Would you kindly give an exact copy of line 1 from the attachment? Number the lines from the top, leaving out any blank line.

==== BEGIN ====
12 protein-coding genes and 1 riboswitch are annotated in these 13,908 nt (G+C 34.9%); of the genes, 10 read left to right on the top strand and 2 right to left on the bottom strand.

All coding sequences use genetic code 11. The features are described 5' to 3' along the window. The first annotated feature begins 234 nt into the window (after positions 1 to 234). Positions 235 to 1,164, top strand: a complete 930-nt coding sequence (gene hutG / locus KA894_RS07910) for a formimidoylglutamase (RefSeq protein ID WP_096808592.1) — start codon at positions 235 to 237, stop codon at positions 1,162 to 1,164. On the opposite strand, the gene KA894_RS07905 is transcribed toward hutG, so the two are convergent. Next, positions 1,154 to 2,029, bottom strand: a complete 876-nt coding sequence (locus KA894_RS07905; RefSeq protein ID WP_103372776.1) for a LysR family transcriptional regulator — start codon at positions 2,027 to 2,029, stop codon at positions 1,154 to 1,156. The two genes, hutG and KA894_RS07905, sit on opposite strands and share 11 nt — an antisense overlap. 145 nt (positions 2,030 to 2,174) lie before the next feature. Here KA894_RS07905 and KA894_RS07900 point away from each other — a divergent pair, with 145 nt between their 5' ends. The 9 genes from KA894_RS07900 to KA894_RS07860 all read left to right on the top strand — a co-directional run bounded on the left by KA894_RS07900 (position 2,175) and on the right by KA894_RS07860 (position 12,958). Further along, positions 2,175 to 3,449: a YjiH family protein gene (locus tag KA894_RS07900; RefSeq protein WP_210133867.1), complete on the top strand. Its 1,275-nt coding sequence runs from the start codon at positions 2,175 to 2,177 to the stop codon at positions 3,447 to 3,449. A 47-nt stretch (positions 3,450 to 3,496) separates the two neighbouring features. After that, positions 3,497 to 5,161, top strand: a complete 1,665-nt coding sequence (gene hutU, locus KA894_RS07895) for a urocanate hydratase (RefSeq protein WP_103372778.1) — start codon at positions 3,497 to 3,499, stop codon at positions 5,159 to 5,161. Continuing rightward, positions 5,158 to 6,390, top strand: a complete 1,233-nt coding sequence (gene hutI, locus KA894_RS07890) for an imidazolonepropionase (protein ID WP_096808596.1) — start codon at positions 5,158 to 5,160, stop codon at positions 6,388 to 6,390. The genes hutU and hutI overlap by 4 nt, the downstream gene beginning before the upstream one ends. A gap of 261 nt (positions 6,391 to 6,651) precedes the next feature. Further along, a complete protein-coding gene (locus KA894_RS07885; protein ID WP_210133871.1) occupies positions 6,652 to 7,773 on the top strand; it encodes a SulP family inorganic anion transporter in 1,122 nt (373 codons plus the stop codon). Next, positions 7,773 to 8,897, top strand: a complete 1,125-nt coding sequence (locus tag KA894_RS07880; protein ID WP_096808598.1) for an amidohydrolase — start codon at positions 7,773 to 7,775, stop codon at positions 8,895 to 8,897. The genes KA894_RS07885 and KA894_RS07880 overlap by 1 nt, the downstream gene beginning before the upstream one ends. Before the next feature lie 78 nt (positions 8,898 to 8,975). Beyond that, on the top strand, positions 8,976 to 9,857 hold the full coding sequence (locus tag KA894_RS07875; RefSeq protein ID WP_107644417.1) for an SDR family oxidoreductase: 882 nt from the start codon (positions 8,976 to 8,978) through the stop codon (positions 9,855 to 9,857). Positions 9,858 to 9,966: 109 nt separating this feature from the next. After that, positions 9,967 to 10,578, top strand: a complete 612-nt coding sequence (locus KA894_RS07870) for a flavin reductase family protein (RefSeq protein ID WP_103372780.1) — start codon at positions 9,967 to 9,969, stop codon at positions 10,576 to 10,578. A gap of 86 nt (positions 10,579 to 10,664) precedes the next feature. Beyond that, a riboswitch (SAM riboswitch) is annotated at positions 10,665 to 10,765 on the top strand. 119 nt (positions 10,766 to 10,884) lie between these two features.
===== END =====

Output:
12 protein-coding genes and 1 riboswitch are annotated in these 13,908 nt (G+C 34.9%); of the genes, 10 read left to right on the top strand and 2 right to left on the bottom strand.